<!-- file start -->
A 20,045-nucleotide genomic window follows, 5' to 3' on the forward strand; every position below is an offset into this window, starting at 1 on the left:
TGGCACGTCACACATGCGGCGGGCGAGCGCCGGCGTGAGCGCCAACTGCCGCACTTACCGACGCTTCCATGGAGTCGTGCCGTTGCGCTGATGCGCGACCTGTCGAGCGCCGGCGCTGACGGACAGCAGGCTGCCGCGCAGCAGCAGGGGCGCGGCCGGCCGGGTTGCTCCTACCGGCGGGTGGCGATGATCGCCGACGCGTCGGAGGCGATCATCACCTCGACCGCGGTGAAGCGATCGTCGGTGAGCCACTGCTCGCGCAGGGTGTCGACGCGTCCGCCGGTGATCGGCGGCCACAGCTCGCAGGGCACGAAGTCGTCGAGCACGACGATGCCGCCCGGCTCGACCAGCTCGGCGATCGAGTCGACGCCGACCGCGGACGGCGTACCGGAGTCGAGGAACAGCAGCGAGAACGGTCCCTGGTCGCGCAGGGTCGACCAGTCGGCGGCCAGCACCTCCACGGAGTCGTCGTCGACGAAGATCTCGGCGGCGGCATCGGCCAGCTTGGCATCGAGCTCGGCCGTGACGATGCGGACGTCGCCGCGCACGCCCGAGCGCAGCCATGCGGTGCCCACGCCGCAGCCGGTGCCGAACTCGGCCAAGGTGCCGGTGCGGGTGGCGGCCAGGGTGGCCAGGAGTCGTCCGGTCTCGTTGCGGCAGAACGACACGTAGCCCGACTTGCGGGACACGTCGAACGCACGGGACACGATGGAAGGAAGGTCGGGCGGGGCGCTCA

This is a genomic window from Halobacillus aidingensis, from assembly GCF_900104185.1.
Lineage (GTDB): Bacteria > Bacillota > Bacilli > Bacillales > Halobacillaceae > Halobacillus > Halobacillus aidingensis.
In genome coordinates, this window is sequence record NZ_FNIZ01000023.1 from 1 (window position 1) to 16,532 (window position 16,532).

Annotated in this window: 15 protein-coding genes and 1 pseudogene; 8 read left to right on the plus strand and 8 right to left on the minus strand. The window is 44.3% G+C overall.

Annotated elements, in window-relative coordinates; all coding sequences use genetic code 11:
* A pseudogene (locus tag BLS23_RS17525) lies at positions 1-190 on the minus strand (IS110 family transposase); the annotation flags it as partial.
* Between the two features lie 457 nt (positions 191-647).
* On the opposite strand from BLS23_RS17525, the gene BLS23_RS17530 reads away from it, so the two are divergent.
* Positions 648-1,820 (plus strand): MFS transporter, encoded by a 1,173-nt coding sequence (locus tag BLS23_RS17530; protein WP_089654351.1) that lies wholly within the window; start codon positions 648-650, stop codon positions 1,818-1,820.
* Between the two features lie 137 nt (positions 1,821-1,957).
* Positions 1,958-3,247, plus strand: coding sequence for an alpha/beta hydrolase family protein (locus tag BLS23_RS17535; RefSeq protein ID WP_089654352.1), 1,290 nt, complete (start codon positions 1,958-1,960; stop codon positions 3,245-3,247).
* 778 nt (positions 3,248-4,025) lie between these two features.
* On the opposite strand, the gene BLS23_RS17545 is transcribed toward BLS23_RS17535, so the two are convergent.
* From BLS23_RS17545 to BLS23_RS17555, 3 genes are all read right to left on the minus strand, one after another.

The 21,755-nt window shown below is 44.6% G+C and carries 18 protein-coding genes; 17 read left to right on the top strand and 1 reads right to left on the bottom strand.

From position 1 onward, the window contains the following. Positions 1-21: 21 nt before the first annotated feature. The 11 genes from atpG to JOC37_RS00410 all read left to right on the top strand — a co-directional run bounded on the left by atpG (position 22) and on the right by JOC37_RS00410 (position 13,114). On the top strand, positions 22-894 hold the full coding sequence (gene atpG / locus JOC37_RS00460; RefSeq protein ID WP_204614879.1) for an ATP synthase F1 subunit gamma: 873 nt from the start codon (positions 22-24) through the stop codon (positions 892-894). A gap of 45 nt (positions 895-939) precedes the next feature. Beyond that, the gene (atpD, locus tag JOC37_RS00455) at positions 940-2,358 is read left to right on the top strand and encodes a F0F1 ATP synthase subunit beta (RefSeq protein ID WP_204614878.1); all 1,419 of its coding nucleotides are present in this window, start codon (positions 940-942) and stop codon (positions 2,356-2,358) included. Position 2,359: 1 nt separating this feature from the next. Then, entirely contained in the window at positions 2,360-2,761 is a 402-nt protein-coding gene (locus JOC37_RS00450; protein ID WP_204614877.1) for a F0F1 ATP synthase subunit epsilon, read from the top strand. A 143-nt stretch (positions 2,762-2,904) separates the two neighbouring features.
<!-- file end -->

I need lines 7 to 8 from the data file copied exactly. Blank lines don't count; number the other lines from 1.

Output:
Annotated elements, in window-relative coordinates; all coding sequences use genetic code 11:
* A pseudogene (locus tag BLS23_RS17525) lies at positions 1-190 on the minus strand (IS110 family transposase); the annotation flags it as partial.